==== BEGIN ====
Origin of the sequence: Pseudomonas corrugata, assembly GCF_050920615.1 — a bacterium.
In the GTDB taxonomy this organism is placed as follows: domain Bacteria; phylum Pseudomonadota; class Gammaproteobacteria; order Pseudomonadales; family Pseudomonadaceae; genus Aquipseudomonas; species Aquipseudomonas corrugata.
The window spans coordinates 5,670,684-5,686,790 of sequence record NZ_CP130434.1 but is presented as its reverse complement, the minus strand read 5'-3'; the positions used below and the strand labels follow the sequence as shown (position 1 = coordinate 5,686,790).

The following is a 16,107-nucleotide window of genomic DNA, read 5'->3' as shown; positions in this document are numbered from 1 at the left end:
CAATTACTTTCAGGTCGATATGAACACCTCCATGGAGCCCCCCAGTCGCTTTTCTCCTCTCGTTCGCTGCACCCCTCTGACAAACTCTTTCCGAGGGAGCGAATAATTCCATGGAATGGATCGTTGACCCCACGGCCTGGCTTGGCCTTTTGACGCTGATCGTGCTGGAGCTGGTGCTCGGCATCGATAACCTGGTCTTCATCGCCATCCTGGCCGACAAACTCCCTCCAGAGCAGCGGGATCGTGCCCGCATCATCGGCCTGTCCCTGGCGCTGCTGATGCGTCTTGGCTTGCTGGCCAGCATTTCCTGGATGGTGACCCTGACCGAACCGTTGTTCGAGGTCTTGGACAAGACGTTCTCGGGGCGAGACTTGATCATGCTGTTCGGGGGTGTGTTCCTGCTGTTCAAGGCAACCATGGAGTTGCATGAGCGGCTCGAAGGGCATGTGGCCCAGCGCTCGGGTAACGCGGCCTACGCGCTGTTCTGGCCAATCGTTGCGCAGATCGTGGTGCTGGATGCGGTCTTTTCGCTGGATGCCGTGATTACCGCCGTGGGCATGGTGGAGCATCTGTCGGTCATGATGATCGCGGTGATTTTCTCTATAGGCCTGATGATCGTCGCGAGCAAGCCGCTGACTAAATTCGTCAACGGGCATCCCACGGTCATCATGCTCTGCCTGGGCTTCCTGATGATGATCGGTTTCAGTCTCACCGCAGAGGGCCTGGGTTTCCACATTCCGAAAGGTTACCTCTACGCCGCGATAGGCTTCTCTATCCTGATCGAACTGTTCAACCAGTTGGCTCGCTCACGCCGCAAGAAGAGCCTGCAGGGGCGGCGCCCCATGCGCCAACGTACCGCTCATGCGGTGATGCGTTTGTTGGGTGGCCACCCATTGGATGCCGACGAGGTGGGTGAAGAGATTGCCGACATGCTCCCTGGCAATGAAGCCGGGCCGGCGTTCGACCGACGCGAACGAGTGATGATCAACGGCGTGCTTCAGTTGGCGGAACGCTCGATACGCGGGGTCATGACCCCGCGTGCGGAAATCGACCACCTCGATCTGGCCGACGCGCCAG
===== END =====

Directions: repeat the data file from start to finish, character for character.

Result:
Origin of the sequence: Pseudomonas corrugata, assembly GCF_050920615.1 — a bacterium.
In the GTDB taxonomy this organism is placed as follows: domain Bacteria; phylum Pseudomonadota; class Gammaproteobacteria; order Pseudomonadales; family Pseudomonadaceae; genus Aquipseudomonas; species Aquipseudomonas corrugata.
The window spans coordinates 5,670,684-5,686,790 of sequence record NZ_CP130434.1 but is presented as its reverse complement, the minus strand read 5'-3'; the positions used below and the strand labels follow the sequence as shown (position 1 = coordinate 5,686,790).

The following is a 16,107-nucleotide window of genomic DNA, read 5'->3' as shown; positions in this document are numbered from 1 at the left end:
CAATTACTTTCAGGTCGATATGAACACCTCCATGGAGCCCCCCAGTCGCTTTTCTCCTCTCGTTCGCTGCACCCCTCTGACAAACTCTTTCCGAGGGAGCGAATAATTCCATGGAATGGATCGTTGACCCCACGGCCTGGCTTGGCCTTTTGACGCTGATCGTGCTGGAGCTGGTGCTCGGCATCGATAACCTGGTCTTCATCGCCATCCTGGCCGACAAACTCCCTCCAGAGCAGCGGGATCGTGCCCGCATCATCGGCCTGTCCCTGGCGCTGCTGATGCGTCTTGGCTTGCTGGCCAGCATTTCCTGGATGGTGACCCTGACCGAACCGTTGTTCGAGGTCTTGGACAAGACGTTCTCGGGGCGAGACTTGATCATGCTGTTCGGGGGTGTGTTCCTGCTGTTCAAGGCAACCATGGAGTTGCATGAGCGGCTCGAAGGGCATGTGGCCCAGCGCTCGGGTAACGCGGCCTACGCGCTGTTCTGGCCAATCGTTGCGCAGATCGTGGTGCTGGATGCGGTCTTTTCGCTGGATGCCGTGATTACCGCCGTGGGCATGGTGGAGCATCTGTCGGTCATGATGATCGCGGTGATTTTCTCTATAGGCCTGATGATCGTCGCGAGCAAGCCGCTGACTAAATTCGTCAACGGGCATCCCACGGTCATCATGCTCTGCCTGGGCTTCCTGATGATGATCGGTTTCAGTCTCACCGCAGAGGGCCTGGGTTTCCACATTCCGAAAGGTTACCTCTACGCCGCGATAGGCTTCTCTATCCTGATCGAACTGTTCAACCAGTTGGCTCGCTCACGCCGCAAGAAGAGCCTGCAGGGGCGGCGCCCCATGCGCCAACGTACCGCTCATGCGGTGATGCGTTTGTTGGGTGGCCACCCATTGGATGCCGACGAGGTGGGTGAAGAGATTGCCGACATGCTCCCTGGCAATGAAGCCGGGCCGGCGTTCGACCGACGCGAACGAGTGATGATCAACGGCGTGCTTCAGTTGGCGGAACGCTCGATACGCGGGGTCATGACCCCGCGTGCGGAAATCGACCACCTCGATCTGGCCGACGCGCCAG